Kent Fire & Rescue Service

High-rise accommodation

Image of high-rise homes

It is important to remember that fires in high-rise buildings are rare and that most fires do not spread further than one or two rooms. High rise buildings are designed to contain and prevent a fire from spreading.

Make sure you know the fire safety procedures and evacuation plans for their specific property, as the layout and safety plans may differ, depending on a range of factors, including the design of the building.

Contact the building manager or responsible person for your building for further information and advice.

Follow these tips if a fire breaks out in your flat (your smoke alarm should alert you):


  • DO alert everyone else and leave the flat, closing doors behind you
  • DO use the stairs to exit – never be tempted to use the lift
  • DO find a phone and call 999 when you are out of the building


  • DON’T open doors looking for the source of the fire
  • DON’T stop to gather personal belongings
  • DON’T use a balcony to escape unless it is part of the official escape route
  • DON’T go back into the building until you have been told it is safe to do so

If a fire breaks out elsewhere in the building:

  • The best way to keep safe is to follow the evacuation plan for your building

  • If your flat becomes affected by smoke, leave at once, closing windows and doors behind you 

  • If you have to leave the building, use the staircase and never the lift

  • If you have to move through smoke, keep as low as possible where the air is cleaner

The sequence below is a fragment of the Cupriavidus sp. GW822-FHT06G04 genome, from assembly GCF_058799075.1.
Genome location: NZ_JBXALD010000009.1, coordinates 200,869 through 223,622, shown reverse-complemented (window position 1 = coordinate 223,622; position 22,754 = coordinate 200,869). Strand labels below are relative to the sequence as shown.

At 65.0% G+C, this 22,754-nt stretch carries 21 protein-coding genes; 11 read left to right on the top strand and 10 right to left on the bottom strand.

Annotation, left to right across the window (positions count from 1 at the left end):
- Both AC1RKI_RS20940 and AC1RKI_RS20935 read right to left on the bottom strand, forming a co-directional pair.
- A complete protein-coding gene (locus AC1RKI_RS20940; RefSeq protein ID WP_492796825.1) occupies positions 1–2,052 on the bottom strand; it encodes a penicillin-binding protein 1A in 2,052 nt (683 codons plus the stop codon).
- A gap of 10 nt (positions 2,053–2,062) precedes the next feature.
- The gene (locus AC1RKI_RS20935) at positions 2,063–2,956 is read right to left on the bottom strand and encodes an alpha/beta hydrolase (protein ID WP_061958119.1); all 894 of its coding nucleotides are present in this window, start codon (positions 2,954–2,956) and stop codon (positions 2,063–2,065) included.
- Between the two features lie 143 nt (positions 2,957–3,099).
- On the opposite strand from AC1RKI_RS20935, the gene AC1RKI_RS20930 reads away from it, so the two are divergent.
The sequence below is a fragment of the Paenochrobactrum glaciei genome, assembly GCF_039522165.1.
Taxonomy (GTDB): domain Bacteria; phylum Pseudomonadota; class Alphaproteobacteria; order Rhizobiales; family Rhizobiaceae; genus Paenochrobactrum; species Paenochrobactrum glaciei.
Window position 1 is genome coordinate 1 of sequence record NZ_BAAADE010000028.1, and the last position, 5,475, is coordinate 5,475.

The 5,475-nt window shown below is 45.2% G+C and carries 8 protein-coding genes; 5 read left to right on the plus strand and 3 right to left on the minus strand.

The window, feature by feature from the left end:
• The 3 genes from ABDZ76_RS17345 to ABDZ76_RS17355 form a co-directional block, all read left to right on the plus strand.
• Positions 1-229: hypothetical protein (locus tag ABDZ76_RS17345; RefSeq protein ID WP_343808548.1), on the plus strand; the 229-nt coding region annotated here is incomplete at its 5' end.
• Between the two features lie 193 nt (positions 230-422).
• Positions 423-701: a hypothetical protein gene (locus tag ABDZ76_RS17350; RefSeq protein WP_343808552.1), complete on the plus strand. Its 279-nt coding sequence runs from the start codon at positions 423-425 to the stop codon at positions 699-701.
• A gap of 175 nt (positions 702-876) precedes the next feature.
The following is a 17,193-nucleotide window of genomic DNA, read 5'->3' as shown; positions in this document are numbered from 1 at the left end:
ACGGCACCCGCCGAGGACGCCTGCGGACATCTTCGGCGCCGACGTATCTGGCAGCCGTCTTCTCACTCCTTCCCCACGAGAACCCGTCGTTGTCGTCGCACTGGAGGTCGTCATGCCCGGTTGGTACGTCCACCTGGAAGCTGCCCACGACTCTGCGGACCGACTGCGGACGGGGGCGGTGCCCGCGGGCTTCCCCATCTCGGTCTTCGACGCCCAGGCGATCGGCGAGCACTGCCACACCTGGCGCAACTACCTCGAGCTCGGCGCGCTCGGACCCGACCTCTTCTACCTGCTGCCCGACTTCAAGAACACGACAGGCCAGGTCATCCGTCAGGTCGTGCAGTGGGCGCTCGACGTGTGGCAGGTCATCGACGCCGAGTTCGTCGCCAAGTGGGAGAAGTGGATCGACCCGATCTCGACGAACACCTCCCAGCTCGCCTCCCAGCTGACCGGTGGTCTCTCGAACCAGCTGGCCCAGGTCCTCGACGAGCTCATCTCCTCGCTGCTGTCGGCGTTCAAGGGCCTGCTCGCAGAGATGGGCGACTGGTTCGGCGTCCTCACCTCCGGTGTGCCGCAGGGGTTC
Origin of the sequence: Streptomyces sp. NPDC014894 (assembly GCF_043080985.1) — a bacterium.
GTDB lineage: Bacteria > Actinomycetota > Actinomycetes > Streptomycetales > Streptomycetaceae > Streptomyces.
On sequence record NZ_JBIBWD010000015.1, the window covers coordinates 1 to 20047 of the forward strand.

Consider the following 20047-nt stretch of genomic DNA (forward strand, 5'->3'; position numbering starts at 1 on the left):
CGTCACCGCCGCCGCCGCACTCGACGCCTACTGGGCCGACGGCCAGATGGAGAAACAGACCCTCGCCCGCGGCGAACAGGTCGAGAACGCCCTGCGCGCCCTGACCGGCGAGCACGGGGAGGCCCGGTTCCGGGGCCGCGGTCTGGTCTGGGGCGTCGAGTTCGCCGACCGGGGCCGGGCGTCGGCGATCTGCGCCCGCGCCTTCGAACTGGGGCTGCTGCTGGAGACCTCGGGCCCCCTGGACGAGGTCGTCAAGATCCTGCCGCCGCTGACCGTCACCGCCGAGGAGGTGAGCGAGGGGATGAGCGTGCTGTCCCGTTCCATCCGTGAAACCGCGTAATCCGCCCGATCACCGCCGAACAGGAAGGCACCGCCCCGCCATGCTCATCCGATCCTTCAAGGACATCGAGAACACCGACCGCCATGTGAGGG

Further advice

If you do not have a smoke alarm in your flat, please call our home safety advice team on 0800 923 7000 or email your preferred contact details to

Advice and information for leaseholders in high-rise properties

If you are a leaseholder, the government provides extra advice and information free of charge.

Things you can do

Everyone you live with must know what to do if a fire breaks out, so you can all escape as quickly and safely as possible.

Plan your escape route together, so everyone knows what to do.

Make sure passages and stairways are always clear of things like rubbish bags, prams, bikes, mobility scooters or furniture. Fire smoke makes it difficult to see ahead, so these big objects could stop people escaping.

Electrical goods

  • Electrical items can start fires if they’re faulty or used incorrectly.
  • Make sure USB chargers for e-cigarettes, smartphones, tablets, laptops and other devices are used in accordance with the manufacturer’s instructions.
  • Watch out for warning signs like flickering lights, hot plugs or worn cables.


  • Don’t leave lit cigarettes unattended and make sure they’re stubbed out. 
  • Never smoke in bed.
  • Keep matches out of the reach of children.


  • Never leave cooking unattended.
  • Never fill a chip pan more than a third full of fat or oil.

Portable heating

  • Never use heaters to dry clothes – and make sure they stand on a stable surface.

Safe storage

  • Always store motorcycles or petrol cans in a safe store or garage.

Before you go to bed

  • Unplug all portable heaters.
  • Make sure all cigarettes are put out. Leave ashtrays outside if you’re unsure. 
  • Close the doors to all rooms. This should slow the spread of fire and smoke if a fire does break out.
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